The Opportunities and Pitfalls for the Legalized Marijuana Industry
At least six states voted to legalize pot in some form.
More than 20% of Americans waking up the morning after Election Day did so in a state that has legalized recreational cannabis.
At least six states voted to legalize marijuana in some form, with California, Massachusetts, and Nevada voting to legalize adult-use, or recreational cannabis, while Arkansas, Florida, and North Dakota legalized medical pot. (Maine’s vote on recreational cannabis was still too close to call as of Thursday morning.) Now the US has 29 states with legal medical marijuana, and at least seven states have legal recreational pot markets.
The legal marijuana industry could generate roughly $22 billion in annual sales across the US within four years.
At the same time, there is some cause for concern over what Donald Trump’s surprise victory could mean. Would the president-elect’s administration go against the will of voters in an ever-growing number of states? Trump has previously voiced support for legalized medical marijuana, but Vice President-elect Mike Pence is an opponent of cannabis legalization. So are New Jersey Governor Chris Christie and former New York City Mayor Rudy Giuliani—both of them close advisors to Trump.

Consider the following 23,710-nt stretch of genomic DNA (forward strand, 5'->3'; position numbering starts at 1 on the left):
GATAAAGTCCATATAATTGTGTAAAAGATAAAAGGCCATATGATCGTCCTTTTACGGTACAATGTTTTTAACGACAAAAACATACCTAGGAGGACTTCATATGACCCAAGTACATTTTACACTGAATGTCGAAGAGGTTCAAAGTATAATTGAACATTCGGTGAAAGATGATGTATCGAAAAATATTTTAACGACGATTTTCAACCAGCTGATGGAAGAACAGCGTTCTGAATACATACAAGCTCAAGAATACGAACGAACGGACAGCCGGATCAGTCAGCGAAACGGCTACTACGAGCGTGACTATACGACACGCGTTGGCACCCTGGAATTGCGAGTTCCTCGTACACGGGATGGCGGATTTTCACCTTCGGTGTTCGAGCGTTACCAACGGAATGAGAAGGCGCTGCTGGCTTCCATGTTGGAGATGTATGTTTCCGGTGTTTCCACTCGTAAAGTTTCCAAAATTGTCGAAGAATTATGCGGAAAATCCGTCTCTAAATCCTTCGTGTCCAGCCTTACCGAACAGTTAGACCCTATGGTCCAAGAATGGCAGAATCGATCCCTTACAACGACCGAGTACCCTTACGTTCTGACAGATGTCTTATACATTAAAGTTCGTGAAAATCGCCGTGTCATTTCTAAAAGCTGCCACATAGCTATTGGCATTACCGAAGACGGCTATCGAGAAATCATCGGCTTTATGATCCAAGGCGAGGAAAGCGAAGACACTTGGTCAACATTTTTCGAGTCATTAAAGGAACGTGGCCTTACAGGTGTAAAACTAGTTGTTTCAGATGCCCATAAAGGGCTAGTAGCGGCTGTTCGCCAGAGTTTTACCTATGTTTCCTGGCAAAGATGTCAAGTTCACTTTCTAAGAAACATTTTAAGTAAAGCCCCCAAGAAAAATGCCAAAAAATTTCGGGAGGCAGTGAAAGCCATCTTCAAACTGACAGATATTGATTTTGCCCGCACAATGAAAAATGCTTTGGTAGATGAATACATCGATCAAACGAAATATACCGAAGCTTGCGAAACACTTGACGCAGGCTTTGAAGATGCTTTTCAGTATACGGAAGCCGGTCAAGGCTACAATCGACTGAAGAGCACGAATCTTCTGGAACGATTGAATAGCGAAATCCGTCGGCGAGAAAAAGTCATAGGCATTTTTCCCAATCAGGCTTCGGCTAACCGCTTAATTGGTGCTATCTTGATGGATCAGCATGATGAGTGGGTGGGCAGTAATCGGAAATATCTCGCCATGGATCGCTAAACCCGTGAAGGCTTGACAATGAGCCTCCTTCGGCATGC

“The prospect of Donald Trump as our next president concerns me deeply,” Ethan Nadelmann, executive director of the Drug Policy Alliance, said in a statement to The Washington Post, citing Pence, Christie and Giuliani. The legalization advocacy group Marijuana Majority quickly launched a post-election petition calling on Trump to end the federal government’s marijuana prohibition and to honor his pledge to respect states’ rights with regard to marijuana laws.